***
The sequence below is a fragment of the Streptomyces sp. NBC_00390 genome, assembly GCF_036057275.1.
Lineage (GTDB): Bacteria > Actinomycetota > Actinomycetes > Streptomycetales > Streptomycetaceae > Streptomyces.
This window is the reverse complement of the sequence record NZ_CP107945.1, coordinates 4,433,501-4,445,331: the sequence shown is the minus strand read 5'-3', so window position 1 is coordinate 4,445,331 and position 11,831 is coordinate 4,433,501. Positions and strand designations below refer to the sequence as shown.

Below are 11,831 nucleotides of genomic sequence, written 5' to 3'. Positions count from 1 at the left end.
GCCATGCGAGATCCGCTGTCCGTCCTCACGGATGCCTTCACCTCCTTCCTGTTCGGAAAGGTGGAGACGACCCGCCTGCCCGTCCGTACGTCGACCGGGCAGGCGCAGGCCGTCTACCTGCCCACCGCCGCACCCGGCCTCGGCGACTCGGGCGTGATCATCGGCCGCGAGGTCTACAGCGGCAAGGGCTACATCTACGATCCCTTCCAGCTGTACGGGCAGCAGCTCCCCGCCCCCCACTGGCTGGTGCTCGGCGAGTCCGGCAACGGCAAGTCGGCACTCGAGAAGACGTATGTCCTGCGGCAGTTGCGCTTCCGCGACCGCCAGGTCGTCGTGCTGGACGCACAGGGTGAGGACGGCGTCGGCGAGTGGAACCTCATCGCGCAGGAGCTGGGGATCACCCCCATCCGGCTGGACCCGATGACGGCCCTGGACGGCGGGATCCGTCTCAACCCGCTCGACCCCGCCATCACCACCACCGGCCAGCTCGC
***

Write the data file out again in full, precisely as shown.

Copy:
The sequence below is a fragment of the Streptomyces sp. NBC_00390 genome, assembly GCF_036057275.1.
Lineage (GTDB): Bacteria > Actinomycetota > Actinomycetes > Streptomycetales > Streptomycetaceae > Streptomyces.
This window is the reverse complement of the sequence record NZ_CP107945.1, coordinates 4,433,501-4,445,331: the sequence shown is the minus strand read 5'-3', so window position 1 is coordinate 4,445,331 and position 11,831 is coordinate 4,433,501. Positions and strand designations below refer to the sequence as shown.

Below are 11,831 nucleotides of genomic sequence, written 5' to 3'. Positions count from 1 at the left end.
GCCATGCGAGATCCGCTGTCCGTCCTCACGGATGCCTTCACCTCCTTCCTGTTCGGAAAGGTGGAGACGACCCGCCTGCCCGTCCGTACGTCGACCGGGCAGGCGCAGGCCGTCTACCTGCCCACCGCCGCACCCGGCCTCGGCGACTCGGGCGTGATCATCGGCCGCGAGGTCTACAGCGGCAAGGGCTACATCTACGATCCCTTCCAGCTGTACGGGCAGCAGCTCCCCGCCCCCCACTGGCTGGTGCTCGGCGAGTCCGGCAACGGCAAGTCGGCACTCGAGAAGACGTATGTCCTGCGGCAGTTGCGCTTCCGCGACCGCCAGGTCGTCGTGCTGGACGCACAGGGTGAGGACGGCGTCGGCGAGTGGAACCTCATCGCGCAGGAGCTGGGGATCACCCCCATCCGGCTGGACCCGATGACGGCCCTGGACGGCGGGATCCGTCTCAACCCGCTCGACCCCGCCATCACCACCACCGGCCAGCTCGC